later we find him in personal communication with Owing to powerful intercession made in his the notorious Netchaieff, whom he ended by sendbehalf, Alexander, on the occasion of his corona- ing back to Russia accredited as the emissary of tion, commuted his punishment to banishment the chief committee of the Nihilists. for life to the eastern part of Siberia. Being In 1870, after the fall of the empire in France, nearly related to Count Mouravieff, the Governor- he published a pamphlet entitled “L'Empire General of the province, he was treated with com- Knouto-Germanique et la Révolution sociale," in parative leniency, and even allowed a certain which he summons the proletarian classes of all amount of liberty on parole. In 1861 he man- Europe to assist France in bringing about a soaged to escape in an American trading schooner' cial revolution, and to free her from the governto Yokohama, whence he traveled through the ment which German bayonets had imposed on her. It also advocates the dismissal of all offi- important revelations which he was good enough cials, the imprisonment of all landed proprietors, to make, his sentence was commuted to penal capitalists, and priests, the distribution of govern- servitude for life in the mines of Siberia. ment and private property, and concludes by According to a preconcerted arrangement, the recommending that all Bonapartists should be one hundred and eighty-three persons implicated transported for life. After the publication of this by his confessions were all seized on the same piece of literature, he betook himself to Lyons, day, the 20th of May, 1875. They consisted hearing that the Commune had been proclaimed chiefly of the sons and daughters of priests, in that city. He arrived there on the morning tradespeople, Jews, and small officials, and were of the 20th of September, and, after having been accused of having sought to propagate Nihilism most warmly received by Cluseret, Richard, and among the lower classes of the people. Some other Communists, assisted at the storming of very curious facts came to light during the trial. the Hôtel de Ville by the insurgents.
One of the accused, a girl named Idalia Polheim, Twenty-four hours later the National Guards acknowledged that she had received orders from had recaptured the Hôtel de Ville and dispersed the central committee to become the paramour the provisional government established there. of a wealthy old landed proprietor, and then to Bakunin himself was conducted to the railway- poison and rob him of his riches in favor of the station and seated in a train which brought him cause. On another occasion the same girl had back direct to Geneva. The remaining years of been instructed by the committee to become the his life were spent between Berne, Zurich, and mistress of a certain Larinoff, who had threatened Geneva, and actively employed in directing the to desert the revolutionary party. A student of revolutionary work in Russia. He died a few the name of Ituschin also confessed that a boy months ago at Geneva, and has been succeeded, at Moscow had been persuaded to murder and as leader of the Nihilist party, by a M. Drogo- rob his own father, and to hand over the plunder monow, who resides in the same city.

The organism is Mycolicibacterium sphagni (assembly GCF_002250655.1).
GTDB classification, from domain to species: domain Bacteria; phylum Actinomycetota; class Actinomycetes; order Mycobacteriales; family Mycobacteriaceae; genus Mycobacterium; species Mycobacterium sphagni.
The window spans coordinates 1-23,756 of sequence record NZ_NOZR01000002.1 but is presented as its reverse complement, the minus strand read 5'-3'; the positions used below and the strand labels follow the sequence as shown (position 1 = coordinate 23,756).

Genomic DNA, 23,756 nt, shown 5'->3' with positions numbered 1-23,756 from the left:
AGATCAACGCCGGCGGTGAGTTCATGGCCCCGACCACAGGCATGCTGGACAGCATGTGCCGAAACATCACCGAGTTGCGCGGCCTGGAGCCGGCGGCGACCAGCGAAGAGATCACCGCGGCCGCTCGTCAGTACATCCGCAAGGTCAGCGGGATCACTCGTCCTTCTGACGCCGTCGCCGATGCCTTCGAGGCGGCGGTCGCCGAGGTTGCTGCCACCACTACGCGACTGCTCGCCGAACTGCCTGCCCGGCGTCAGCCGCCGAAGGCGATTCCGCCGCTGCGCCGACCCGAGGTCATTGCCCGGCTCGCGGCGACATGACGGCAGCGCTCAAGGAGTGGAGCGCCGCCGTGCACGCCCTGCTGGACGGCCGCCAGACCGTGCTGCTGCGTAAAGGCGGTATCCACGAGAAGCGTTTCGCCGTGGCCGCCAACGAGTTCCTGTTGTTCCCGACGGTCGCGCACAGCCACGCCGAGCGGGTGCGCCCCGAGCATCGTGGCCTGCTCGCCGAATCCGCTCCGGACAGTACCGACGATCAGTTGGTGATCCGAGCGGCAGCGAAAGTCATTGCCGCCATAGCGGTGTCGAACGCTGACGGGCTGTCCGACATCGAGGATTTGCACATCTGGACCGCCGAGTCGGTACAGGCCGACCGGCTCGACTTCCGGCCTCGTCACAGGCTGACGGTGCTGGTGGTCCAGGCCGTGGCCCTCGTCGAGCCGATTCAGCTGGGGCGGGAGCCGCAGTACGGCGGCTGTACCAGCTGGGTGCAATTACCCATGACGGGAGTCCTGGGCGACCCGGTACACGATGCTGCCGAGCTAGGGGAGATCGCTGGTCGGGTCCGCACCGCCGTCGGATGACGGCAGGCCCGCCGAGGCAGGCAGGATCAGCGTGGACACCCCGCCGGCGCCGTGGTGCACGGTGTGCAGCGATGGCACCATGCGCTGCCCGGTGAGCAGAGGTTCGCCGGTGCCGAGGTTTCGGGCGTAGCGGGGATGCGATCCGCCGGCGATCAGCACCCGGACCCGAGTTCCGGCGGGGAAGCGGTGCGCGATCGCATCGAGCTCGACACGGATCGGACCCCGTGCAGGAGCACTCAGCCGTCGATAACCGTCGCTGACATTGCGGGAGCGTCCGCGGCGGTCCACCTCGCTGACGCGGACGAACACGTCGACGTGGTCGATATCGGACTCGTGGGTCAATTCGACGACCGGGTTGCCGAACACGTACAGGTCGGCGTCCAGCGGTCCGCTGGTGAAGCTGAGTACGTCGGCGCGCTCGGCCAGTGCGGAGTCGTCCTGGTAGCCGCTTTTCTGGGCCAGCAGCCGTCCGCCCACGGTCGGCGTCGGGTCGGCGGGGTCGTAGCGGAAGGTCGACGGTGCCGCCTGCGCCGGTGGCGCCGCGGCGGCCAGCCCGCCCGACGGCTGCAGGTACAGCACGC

to the committee. Some astonishment has been Netchaieff, whom we have referred to in con- expressed at the large number of young girls nection with Bakunin, was a déclassé student of implicated in all these Nihilist conspiricies, who the St. Petersburg University. In 1869 he came seek to emulate the conduct of M. Tschernyto Geneva, saw Bakunin, and obtained from him schewsky's Vera. We would, however, remark a card bearing the following mystic words: “Al- that in Russia, as elsewhere, women are apt to liance révolutionnaire européene; le Comité Gé- rush to extremes in politics as well as in religion ; néral, 12 mai, 1869.” Armed with this document, with them the heart is stronger than the head. he returned to St. Petersburg and spent the next I t is greatly to be regretted that this monster four years in comparative ease, living at the ex- trial, which lasted over eighteen months, should pense of others. Russians still retain much of have taken place with open doors, for the conthe Asiatic weakness for conspiracies, and Ne- duct of the judges who presided was so weak, tchaieff had only to show the card in order to be and even unseemly, that the dignity of the Court received with the utmost enthusiasm by students must have suffered in the eyes of the auditors. and the discontented youth of both sexes, who The most extraordinary scenes were of daily regarded him almost in the light of a supernatu- occurrence. The accused were not only allowed ral being, and were ready to obey his slightest to address the Court, but even to preach the behest.